Snow White (1916)

Snow White (1916) movie poster

director J. Searle Dawley
viewed: 02/16/2013 at the Castro Theatre, SF, CA

The San Francisco Silent Film Festival started their winter program with a 1916 version of Snow White.  Presented in part with the Disney Family Museum, the showing tied together with a show at the museum about Disney’s version of Snow White and the Seven Dwarfs (1937).  This is because this Snow White inspired Walt Disney’s notion to make his first feature film.  And accordingly, the notes and introduction suggested a handful of key elements that one could see connections to in the Disney version.

Interestingly, to me at least, was how this silent Snow White, starring Marguerite Clark as the little heroine, resembled the far more recent adaptation Snow White and the Huntsman (2012), featuring more of the more elaborated version of the backstory, of Snow White’s mother, pricking her finger and dripping blood on the snow, and of the eventual usurping of power by the evil queen, who imprisoned (or in this case forced labor upon) the little would-be princess.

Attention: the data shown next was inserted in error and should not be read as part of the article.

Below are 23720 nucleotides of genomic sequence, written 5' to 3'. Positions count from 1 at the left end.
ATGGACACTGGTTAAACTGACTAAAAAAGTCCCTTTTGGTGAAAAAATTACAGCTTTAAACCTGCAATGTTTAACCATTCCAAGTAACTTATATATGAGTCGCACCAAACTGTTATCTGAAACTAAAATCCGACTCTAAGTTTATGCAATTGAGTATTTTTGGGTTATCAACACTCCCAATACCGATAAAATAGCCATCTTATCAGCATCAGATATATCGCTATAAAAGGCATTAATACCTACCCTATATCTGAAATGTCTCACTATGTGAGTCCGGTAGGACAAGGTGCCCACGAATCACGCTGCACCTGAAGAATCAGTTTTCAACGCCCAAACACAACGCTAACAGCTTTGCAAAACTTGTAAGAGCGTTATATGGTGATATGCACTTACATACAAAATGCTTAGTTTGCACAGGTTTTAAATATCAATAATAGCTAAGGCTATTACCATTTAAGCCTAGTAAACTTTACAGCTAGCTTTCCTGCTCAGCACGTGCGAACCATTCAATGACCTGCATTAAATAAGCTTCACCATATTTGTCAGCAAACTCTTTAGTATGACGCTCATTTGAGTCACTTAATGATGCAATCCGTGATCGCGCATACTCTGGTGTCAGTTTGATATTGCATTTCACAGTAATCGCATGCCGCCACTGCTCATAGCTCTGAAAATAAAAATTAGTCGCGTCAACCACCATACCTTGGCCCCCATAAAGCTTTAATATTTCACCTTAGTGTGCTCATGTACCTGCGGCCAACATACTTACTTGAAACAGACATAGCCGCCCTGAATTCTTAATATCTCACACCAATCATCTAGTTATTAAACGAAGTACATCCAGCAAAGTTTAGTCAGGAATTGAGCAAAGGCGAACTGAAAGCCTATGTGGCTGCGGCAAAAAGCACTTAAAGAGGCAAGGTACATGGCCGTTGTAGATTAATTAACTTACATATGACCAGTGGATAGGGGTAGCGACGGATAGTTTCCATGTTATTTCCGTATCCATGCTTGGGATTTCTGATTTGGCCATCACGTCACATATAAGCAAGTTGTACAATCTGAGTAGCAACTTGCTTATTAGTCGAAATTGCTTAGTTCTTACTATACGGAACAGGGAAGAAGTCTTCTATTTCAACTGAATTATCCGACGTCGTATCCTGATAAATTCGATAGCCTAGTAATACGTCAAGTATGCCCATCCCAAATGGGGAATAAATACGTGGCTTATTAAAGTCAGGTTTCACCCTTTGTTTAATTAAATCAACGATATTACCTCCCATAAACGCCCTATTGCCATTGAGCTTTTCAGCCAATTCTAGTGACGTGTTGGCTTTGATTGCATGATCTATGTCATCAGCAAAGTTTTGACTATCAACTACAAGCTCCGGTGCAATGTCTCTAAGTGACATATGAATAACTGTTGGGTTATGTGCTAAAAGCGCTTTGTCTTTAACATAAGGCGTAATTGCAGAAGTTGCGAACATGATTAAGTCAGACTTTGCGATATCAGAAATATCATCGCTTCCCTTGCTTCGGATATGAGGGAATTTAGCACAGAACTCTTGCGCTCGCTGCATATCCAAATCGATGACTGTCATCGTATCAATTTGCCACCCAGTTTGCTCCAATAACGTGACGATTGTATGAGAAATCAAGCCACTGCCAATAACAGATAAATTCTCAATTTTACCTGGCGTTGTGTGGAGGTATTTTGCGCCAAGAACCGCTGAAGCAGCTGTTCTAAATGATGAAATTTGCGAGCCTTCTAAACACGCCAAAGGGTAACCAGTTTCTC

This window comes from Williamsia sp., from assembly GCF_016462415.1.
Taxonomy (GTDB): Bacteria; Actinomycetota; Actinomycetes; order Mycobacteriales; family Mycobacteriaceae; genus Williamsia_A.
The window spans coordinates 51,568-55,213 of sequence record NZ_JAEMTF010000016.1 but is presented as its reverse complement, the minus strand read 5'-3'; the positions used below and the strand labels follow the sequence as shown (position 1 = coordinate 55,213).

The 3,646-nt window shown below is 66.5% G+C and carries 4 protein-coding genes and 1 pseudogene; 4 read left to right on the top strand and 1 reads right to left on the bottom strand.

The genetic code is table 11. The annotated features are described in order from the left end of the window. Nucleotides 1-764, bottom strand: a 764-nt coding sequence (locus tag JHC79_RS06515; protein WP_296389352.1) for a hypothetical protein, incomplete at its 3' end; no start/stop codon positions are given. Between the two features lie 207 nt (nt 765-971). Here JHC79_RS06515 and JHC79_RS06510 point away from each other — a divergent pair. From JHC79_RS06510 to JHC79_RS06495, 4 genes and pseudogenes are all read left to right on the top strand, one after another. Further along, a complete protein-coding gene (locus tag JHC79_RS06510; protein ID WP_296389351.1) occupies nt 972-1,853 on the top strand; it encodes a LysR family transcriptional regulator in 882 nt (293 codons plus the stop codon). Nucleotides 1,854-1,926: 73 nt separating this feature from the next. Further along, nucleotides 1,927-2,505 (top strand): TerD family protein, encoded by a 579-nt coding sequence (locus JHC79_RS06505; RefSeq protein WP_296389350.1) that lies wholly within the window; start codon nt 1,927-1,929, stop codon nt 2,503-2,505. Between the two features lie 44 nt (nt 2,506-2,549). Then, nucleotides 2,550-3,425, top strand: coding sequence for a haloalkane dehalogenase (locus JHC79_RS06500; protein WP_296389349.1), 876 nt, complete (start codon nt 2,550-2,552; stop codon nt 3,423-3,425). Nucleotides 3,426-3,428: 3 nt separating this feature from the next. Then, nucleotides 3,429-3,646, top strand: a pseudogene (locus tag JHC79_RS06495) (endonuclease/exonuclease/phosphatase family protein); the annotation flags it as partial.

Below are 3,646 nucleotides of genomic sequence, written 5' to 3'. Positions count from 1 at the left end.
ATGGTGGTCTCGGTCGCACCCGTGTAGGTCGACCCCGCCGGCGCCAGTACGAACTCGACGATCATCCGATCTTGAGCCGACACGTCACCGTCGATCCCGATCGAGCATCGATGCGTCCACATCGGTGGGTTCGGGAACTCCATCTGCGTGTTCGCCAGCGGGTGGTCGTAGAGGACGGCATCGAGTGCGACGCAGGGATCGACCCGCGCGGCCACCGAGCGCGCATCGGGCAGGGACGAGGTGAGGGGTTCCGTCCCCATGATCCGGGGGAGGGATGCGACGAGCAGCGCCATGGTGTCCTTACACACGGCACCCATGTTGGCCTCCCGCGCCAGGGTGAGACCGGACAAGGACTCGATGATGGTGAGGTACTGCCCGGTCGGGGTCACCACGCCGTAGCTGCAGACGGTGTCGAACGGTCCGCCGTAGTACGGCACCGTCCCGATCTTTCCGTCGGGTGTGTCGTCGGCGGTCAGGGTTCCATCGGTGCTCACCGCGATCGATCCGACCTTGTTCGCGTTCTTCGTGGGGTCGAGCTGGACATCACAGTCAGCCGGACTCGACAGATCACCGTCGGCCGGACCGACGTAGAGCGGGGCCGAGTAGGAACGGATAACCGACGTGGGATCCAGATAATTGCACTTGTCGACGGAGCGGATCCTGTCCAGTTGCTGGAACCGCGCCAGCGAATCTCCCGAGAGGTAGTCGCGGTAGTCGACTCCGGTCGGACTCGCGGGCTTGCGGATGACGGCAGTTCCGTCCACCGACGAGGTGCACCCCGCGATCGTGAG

But there are many elements one can see in the Disney version, from the cute humor of the dwarfs, to the inspired connection that Snow White has with animals, and even on through the crystal coffin in which she is lain when the evil witch/queen has poisoned her.

The film’s staging features a fair amount of theatricality, with the witch and her make-up and her human-sized cat.  But it also features some interesting location shooting (according to the introduction, it was filmed in Georgia) and the resultant woods are coated in Spanish moss, perhaps quite unlike Germany.

It’s a lovely fantasy, a magical, evocative vision at times a bit reminiscent of Georges Méliès.  The kids enjoyed it, and I thought it quite nice that we had managed to see both the Disney film and the museum show in January, making this little addition a nice circuit in regards to Disney’s first feature film.  That said, they were not too wow’ed by it, the first of three shows that we sat through for the Silent Film Festival on a rather sunny Saturday.

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